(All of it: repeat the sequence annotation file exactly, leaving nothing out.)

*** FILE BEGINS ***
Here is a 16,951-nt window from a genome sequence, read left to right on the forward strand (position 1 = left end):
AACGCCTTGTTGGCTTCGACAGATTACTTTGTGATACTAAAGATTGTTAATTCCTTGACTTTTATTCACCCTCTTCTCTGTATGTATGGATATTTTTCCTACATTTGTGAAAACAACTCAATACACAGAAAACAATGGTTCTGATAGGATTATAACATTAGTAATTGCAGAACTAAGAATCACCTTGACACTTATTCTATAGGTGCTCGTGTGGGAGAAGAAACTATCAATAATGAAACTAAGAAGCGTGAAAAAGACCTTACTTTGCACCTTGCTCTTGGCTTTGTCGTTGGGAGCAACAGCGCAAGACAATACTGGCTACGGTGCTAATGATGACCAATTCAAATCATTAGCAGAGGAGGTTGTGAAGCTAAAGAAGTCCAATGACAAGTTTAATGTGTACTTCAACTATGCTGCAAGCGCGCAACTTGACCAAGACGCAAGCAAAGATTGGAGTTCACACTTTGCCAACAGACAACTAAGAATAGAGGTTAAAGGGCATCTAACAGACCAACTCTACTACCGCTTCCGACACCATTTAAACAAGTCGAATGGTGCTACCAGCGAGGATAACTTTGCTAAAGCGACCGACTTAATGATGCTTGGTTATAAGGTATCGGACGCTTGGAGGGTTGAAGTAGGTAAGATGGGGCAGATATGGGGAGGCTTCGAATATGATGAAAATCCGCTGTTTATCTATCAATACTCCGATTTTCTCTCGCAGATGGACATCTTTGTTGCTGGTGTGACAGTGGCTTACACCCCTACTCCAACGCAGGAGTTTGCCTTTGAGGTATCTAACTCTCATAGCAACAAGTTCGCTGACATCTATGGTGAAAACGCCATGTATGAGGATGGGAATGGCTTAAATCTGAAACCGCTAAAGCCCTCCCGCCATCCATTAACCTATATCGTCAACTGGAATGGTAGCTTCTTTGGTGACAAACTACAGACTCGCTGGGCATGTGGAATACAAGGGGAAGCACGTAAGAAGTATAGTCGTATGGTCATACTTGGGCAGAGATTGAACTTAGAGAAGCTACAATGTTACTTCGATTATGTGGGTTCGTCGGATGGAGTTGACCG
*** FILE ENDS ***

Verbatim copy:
Here is a 16,951-nt window from a genome sequence, read left to right on the forward strand (position 1 = left end):
AACGCCTTGTTGGCTTCGACAGATTACTTTGTGATACTAAAGATTGTTAATTCCTTGACTTTTATTCACCCTCTTCTCTGTATGTATGGATATTTTTCCTACATTTGTGAAAACAACTCAATACACAGAAAACAATGGTTCTGATAGGATTATAACATTAGTAATTGCAGAACTAAGAATCACCTTGACACTTATTCTATAGGTGCTCGTGTGGGAGAAGAAACTATCAATAATGAAACTAAGAAGCGTGAAAAAGACCTTACTTTGCACCTTGCTCTTGGCTTTGTCGTTGGGAGCAACAGCGCAAGACAATACTGGCTACGGTGCTAATGATGACCAATTCAAATCATTAGCAGAGGAGGTTGTGAAGCTAAAGAAGTCCAATGACAAGTTTAATGTGTACTTCAACTATGCTGCAAGCGCGCAACTTGACCAAGACGCAAGCAAAGATTGGAGTTCACACTTTGCCAACAGACAACTAAGAATAGAGGTTAAAGGGCATCTAACAGACCAACTCTACTACCGCTTCCGACACCATTTAAACAAGTCGAATGGTGCTACCAGCGAGGATAACTTTGCTAAAGCGACCGACTTAATGATGCTTGGTTATAAGGTATCGGACGCTTGGAGGGTTGAAGTAGGTAAGATGGGGCAGATATGGGGAGGCTTCGAATATGATGAAAATCCGCTGTTTATCTATCAATACTCCGATTTTCTCTCGCAGATGGACATCTTTGTTGCTGGTGTGACAGTGGCTTACACCCCTACTCCAACGCAGGAGTTTGCCTTTGAGGTATCTAACTCTCATAGCAACAAGTTCGCTGACATCTATGGTGAAAACGCCATGTATGAGGATGGGAATGGCTTAAATCTGAAACCGCTAAAGCCCTCCCGCCATCCATTAACCTATATCGTCAACTGGAATGGTAGCTTCTTTGGTGACAAACTACAGACTCGCTGGGCATGTGGAATACAAGGGGAAGCACGTAAGAAGTATAGTCGTATGGTCATACTTGGGCAGAGATTGAACTTAGAGAAGCTACAATGTTACTTCGATTATGTGGGTTCGTCGGATGGAGTTGACCG